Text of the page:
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Stay Grounded: No More Superwoman Syndrome, Superman Complex

How do you stay grounded when the Superman complex and Superwoman syndrome make anxiety soar? Super anxiety needs a super response--here are four that work.

How do you stay grounded when the superwoman syndrome or the superman complex make your anxiety soar? It’s hard to feel calm and live anxiety-free when you pressure yourself to be perfect in every way, in every situation. Living with the superwoman syndrome or a superman complex can make you feel high-strung yet utterly exhausted. It can cause multiple symptom-types of anxiety: physical, cognitive (thought-based), and emotional. If you feel you have to be Superman or Superwoman, you may find that the idea of letting go actually increases—not decreases—anxiety. That’s okay. Getting rid of this kind of anxiety is a process. Read on for tips on how to stay grounded to get rid of the superman complex or superwoman syndrome. 

Superwoman and Superman are demanding. They take your anxiety to an extreme level by insisting that you do it all, be all things to everyone, and to do it perfectly. They’re also savvy and tend to see through ordinary efforts to reduce stress and anxiety.

Quick fixes won’t work with the superwoman syndrome and superman complex. Instead, metaphors can help you change the way you think about life and anxiety in order to take back your life and stay grounded.

Metaphors to Stay Grounded and Stop Being Superman, Superwoman

1. Forget about superheroes. Think instead about heroes. Who’s your hero, or who was your hero in childhood? Don’t have one? Now is the time to get one. Your hero can be anyone. Your hero should be someone you admire, who isn’t perfect (no one is), and who you can visualize during times of anxiety. You can think, “What would my hero be like in this situation? How would he handle making a mistake?” This gives you encouragement and a vision for your ideal self.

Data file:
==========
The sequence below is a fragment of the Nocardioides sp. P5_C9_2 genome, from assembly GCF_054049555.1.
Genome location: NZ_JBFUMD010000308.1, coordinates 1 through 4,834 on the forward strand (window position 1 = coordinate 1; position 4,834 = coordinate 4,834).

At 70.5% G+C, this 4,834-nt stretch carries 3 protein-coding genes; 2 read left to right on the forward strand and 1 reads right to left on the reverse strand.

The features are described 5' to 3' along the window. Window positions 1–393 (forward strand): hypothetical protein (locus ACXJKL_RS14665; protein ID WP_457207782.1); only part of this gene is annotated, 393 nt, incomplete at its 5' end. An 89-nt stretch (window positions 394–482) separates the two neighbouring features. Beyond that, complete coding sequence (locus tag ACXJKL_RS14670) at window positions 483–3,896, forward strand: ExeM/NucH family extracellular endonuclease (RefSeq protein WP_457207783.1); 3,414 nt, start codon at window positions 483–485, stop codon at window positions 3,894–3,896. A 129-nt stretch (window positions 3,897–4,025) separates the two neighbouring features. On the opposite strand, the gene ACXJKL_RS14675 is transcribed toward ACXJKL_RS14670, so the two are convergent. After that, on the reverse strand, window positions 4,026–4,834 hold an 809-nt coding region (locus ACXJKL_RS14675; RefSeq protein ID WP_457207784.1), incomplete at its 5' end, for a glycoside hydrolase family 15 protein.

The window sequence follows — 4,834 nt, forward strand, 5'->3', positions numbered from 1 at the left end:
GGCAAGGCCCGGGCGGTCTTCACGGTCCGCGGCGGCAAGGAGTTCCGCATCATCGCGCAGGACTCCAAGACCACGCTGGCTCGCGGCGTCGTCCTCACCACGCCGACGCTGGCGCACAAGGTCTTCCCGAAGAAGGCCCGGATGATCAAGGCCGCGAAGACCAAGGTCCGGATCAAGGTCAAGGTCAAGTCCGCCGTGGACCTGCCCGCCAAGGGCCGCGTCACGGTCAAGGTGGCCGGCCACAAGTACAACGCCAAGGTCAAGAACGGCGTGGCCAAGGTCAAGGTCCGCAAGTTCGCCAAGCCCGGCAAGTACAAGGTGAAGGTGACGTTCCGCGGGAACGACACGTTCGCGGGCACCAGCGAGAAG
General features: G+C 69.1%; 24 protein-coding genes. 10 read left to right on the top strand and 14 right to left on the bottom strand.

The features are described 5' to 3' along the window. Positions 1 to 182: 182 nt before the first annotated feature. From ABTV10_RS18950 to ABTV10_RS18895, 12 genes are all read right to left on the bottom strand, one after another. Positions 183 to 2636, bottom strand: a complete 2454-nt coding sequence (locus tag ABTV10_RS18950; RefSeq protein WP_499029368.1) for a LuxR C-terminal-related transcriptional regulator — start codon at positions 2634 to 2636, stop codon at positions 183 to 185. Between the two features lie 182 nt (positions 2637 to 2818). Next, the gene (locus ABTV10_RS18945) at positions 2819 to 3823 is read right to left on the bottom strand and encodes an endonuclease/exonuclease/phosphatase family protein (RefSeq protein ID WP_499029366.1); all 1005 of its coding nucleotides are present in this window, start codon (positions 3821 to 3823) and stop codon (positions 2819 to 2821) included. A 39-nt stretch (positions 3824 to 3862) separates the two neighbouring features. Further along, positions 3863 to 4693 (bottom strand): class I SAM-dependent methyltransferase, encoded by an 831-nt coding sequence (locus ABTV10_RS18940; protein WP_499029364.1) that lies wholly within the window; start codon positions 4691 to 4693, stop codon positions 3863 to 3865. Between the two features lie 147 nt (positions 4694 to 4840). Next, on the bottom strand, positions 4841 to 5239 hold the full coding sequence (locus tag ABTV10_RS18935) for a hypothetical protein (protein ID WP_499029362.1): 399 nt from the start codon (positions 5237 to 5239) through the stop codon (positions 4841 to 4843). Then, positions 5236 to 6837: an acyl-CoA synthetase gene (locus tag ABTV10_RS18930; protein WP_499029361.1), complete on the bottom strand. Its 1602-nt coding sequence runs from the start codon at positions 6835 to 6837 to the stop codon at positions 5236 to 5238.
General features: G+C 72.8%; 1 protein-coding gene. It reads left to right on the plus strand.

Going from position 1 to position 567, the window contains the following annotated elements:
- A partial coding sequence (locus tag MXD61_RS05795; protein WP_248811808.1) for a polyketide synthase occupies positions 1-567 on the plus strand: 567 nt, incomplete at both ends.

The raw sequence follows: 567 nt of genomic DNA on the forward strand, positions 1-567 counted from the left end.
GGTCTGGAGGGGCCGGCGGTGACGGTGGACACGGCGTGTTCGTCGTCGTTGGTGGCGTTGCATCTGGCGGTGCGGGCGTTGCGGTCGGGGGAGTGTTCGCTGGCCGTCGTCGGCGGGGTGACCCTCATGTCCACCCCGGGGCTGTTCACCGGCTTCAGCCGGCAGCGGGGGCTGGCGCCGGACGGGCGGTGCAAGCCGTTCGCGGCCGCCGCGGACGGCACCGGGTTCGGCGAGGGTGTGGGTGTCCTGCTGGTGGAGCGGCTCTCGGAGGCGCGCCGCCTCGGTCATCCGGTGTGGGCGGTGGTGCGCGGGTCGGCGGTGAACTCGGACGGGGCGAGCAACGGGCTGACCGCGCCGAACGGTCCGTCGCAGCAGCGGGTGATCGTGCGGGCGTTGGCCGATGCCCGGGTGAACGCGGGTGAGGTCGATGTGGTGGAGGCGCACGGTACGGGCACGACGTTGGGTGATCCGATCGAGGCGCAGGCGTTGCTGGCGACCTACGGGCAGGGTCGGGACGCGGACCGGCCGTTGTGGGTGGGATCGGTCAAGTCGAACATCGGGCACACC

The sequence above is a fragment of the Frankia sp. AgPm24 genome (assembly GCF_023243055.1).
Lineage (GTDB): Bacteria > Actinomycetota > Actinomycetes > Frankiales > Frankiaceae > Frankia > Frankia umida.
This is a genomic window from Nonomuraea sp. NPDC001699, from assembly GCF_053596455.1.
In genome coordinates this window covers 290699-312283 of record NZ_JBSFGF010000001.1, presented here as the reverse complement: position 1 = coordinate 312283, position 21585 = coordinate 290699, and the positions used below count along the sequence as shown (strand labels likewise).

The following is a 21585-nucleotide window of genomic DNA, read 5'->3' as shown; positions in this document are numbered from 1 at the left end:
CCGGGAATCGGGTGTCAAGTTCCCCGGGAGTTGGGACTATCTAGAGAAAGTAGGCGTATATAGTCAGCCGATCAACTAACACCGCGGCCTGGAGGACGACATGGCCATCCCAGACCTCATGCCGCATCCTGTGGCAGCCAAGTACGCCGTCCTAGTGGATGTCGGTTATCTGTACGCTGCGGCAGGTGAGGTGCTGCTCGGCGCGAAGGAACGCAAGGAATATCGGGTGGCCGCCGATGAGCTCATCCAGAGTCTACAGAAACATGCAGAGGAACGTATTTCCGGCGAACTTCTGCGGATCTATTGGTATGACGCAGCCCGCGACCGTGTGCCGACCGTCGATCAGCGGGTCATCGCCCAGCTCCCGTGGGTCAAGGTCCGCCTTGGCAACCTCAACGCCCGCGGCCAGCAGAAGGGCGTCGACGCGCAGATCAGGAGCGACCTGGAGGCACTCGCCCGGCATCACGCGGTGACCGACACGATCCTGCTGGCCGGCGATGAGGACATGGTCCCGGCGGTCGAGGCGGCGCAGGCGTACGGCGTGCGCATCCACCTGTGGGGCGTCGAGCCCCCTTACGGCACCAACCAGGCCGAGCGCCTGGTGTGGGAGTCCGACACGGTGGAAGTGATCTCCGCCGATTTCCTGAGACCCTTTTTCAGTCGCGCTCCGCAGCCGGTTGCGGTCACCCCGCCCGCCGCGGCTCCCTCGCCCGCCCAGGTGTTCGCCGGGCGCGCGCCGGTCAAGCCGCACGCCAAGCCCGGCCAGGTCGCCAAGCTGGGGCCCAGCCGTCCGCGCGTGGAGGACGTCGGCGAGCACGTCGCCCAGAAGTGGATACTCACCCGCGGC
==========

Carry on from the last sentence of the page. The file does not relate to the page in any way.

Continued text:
Your hero should be realistic and meaningful to you. I have a friend whose hero is a woman who has worked for a mattress store on a busy street for years. The woman smiles, waves, and keeps going when she drops her sign. My friend admires her and envisions her when she’s anxious, stressed, makes mistakes at work, etc. My friend’s perspective shifts and she adopts the traits she loves most about her hero.

2. How do you want to be when you’re 100? Picture yourself at age 100. When you look back on your life, what do you want to see? What were you like? Did you do what was important to you? How do you want to be remembered? This is part of a therapeutic exercise to stay grounded in which some people write their own eulogy. If that’s meaningful to you and will help you define what you want in life, by all means, write a eulogy. If that feels macabre, then do the same thing but don’t call it a eulogy. Call it an ode to beating anxiety and the superwoman, superman syndrome.

3. Vision: not X-ray vision, but U-ray vision (as in “you” ray). What do you see when you’re in your superhero costume, cape flapping in the wind because your anxiety is soaring and taking you with it? Is it a beautiful scene you gaze down upon or is it chaos and stress and rushing through the motions of life so you can get on to the next thing that must be perfect?

Now ground yourself. Here, right in the middle of your life, instead of up above it in a costume, is where you are. This is where you live. What is your vision for it? What do you value? How do you truly want to be? Calling to mind your hero and his/her traits and your eulogy or ode will be helpful in defining how you want to be in your life. Knowing what you want gives you a positive target and helps reduce anxiety.

4. Now that you’re on the ground, take off your cape (because you don’t need it) and put on your walking shoes. You are ready to walk and to start taking action to living a grounded life, one in which your shoe comes untied sometimes or you trip over a crack in the sidewalk.

You no longer feel the need to live the superwoman syndrome or superman complex. Your anxiety stays manageable instead of skyrocketing. You bend down, tie your shoe, and keep on going down the sidewalk of your life, cracks and all. And even though you tripped, you’re okay. Actually, you’re okay because you tripped. You’re much better than when you lived with anxiety because now you’re staying grounded.

Author: Tanya J. Peterson, MS, NCC

Tanya J. Peterson is the author of four critically-acclaimed, award-winning novels about mental health challenges as well as a self-help book on acceptance and commitment therapy. She speaks nationally about mental health, and she has a curriculum for middle and high schools. Find her on her website, Facebook, Instagram, and Twitter.

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